Ethicist Jonathan D. Moreno discusses how Donald Trump's presidency may play out.

President-elect Donald Trump’s actions will likely be less extreme than his campaign language and tempered by conservative Republican advisors, says Jonathan D. Moreno, an ethics professor at Penn’s Perelman School of Medicine, and a senior fellow at the Center for American Progress. In the first year, Trump will be unable to deliver on some of his promises, he adds. He spoke on the Knowledge at Wharton show on Wharton Business Radio on SiriusXM channel 111. (Listen to the podcast at the top of this page.)

An edited transcript of the conversation follows. 

Knowledge at Wharton: Donald Trump is president. How did that sound to you on Wednesday morning?

Jonathan D. Moreno: Well, my politics are no secret. I took a day to lick my wounds, and started writing about the implications in my particular area of interest, which is bioethics and health policy. I have a default position that I’ve developed in the last three hours.

The default position is, you have to look at the Trump administration, at baseline, as basically a conservative Republican administration, a pretty traditional one, with certain important deviations. So, for example, in terms of Obamacare (the Affordable Care Act of 2010), he will do what conservative Republicans have wanted to do, which is replace it with some kind of a voucher system, if he can. The technical aspect of that is going to be difficult. But their goal is going to be to replace it.

In terms of my field, bioethics, an interesting question is whether anybody in the Administration will care about those questions. I think the one person who will care is Dr. Ben Carson, who may be secretary of health and human services, because Dr. Carson was on President Bush’s Bioethics Council. I suspect that that’s an area, again, in which there will be a pretty traditional conservative Republican approach. If certain issues come up that interest them, for example, issues like gene editing and cloning and so forth, those cutting-edge laboratory science issues, they will attempt to insert themselves and take a position on federal funding, and maybe discourage private research that is beyond the reach of federal financing. So, that’s my default [position].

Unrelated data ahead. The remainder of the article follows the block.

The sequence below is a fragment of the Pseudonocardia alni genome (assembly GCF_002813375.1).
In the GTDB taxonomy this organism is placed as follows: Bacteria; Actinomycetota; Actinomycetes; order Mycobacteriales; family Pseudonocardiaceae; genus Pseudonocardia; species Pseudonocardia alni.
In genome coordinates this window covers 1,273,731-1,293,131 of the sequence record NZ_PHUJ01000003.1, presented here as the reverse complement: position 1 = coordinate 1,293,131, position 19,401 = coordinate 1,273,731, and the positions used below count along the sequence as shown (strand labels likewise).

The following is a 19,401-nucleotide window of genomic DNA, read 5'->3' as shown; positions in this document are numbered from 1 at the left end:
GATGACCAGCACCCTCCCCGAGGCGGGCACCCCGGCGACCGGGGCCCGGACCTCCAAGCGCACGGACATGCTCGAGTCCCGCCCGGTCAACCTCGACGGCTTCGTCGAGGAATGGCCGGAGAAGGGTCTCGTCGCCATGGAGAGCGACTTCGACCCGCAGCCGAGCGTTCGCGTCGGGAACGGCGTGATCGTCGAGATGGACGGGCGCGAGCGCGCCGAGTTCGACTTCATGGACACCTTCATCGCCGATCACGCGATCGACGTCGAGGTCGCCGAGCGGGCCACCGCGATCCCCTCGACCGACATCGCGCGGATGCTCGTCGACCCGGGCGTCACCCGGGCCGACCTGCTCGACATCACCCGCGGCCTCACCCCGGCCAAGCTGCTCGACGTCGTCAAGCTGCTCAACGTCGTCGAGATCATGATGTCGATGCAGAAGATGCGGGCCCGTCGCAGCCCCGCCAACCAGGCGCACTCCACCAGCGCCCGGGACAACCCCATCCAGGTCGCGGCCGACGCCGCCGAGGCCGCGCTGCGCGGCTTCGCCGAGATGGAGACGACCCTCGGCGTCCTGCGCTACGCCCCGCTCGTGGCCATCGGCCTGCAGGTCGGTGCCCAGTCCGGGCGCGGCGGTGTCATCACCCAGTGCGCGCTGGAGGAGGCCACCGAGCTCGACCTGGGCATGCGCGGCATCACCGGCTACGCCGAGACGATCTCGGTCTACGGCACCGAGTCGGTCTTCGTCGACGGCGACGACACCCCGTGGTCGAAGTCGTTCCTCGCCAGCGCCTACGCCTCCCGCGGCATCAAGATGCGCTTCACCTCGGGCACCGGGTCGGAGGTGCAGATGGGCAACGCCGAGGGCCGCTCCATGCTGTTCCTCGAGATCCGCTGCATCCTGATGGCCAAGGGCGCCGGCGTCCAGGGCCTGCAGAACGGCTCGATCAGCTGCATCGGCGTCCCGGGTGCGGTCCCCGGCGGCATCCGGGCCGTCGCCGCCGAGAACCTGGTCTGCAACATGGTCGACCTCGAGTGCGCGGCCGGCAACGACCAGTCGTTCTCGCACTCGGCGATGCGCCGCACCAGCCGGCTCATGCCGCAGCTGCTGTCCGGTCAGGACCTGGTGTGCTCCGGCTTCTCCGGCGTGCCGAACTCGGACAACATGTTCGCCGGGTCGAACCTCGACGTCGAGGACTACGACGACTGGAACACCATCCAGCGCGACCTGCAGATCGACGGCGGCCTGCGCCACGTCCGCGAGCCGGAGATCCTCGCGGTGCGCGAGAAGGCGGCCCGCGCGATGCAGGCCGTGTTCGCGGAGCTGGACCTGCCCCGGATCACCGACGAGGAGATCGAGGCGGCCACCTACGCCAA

Remember, Trump is somebody who is not a career politician. He doesn’t really know how the system works in Washington, D.C. Who’s he going to turn to? I think he’s going to turn to his vice president, and he’s going to turn to conservative leadership in the House and the Senate. Perhaps six months or a year from now, much to the disappointment of many of his followers, he will not be able to deliver, at least in a precise way, on some of the things that he’s said over the last year and a half.

“The pace will be set by people like Newt Gingrich, Jeff Sessions, Chris Christie, if he does manage to stay out of trouble with the law, and Rudy Giuliani.”

Knowledge at Wharton: In order for him to be successful, the people he surrounds himself with are going to be maybe one of his most important decisions….

Moreno: That is very much true. Even for an old hand in government, like Hillary Clinton, there’s just too much to get your arms around. It’s so complicated. You have thousands of appointments happening in the first few months. There are so many issues around government, that you just have to rely on your upper-level managers to find mid-level political managers. They will have a big challenge in that respect. The pace will be set by people like Newt Gingrich, Jeff Sessions, Chris Christie, if he does manage to stay out of trouble with the law and end up in the Administration, and Rudy Giuliani. Those people, including Michael Flynn in the defense department, will be setting the pace.

This is a little bit out of my area. But I think on the immigration issue — for example, the Muslim ban — he’s going to either walk away from those as they already are, or he is going to find symbolic ways of building a wall and making the Mexicans pay for it, like modifying a payment of some kind, a fund transfer to the Mexican government from the U.S. government. There are various ways to make it look as though it was paid for. Frankly, most of the people who voted for him didn’t really care about the reality of that issue, so much as they did the rhetoric of it.